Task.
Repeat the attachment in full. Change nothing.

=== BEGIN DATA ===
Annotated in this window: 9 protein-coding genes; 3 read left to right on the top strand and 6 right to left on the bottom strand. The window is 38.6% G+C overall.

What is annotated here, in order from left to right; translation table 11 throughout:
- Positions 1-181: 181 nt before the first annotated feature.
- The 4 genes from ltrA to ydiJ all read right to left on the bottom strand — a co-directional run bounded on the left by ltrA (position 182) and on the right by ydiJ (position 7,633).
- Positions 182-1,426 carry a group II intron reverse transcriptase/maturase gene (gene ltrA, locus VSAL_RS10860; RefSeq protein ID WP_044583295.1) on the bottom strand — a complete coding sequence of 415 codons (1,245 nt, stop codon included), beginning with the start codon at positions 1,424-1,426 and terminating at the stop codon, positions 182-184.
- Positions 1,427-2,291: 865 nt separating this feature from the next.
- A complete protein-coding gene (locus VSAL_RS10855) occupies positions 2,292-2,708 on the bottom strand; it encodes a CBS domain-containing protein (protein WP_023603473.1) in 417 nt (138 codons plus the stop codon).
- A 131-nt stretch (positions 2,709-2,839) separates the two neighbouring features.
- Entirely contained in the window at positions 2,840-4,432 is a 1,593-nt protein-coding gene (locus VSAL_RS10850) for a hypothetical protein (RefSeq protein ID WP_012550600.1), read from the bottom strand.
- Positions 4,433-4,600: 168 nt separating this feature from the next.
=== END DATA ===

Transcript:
Annotated in this window: 9 protein-coding genes; 3 read left to right on the top strand and 6 right to left on the bottom strand. The window is 38.6% G+C overall.

What is annotated here, in order from left to right; translation table 11 throughout:
- Positions 1-181: 181 nt before the first annotated feature.
- The 4 genes from ltrA to ydiJ all read right to left on the bottom strand — a co-directional run bounded on the left by ltrA (position 182) and on the right by ydiJ (position 7,633).
- Positions 182-1,426 carry a group II intron reverse transcriptase/maturase gene (gene ltrA, locus VSAL_RS10860; RefSeq protein ID WP_044583295.1) on the bottom strand — a complete coding sequence of 415 codons (1,245 nt, stop codon included), beginning with the start codon at positions 1,424-1,426 and terminating at the stop codon, positions 182-184.
- Positions 1,427-2,291: 865 nt separating this feature from the next.
- A complete protein-coding gene (locus VSAL_RS10855) occupies positions 2,292-2,708 on the bottom strand; it encodes a CBS domain-containing protein (protein WP_023603473.1) in 417 nt (138 codons plus the stop codon).
- A 131-nt stretch (positions 2,709-2,839) separates the two neighbouring features.
- Entirely contained in the window at positions 2,840-4,432 is a 1,593-nt protein-coding gene (locus VSAL_RS10850) for a hypothetical protein (RefSeq protein ID WP_012550600.1), read from the bottom strand.
- Positions 4,433-4,600: 168 nt separating this feature from the next.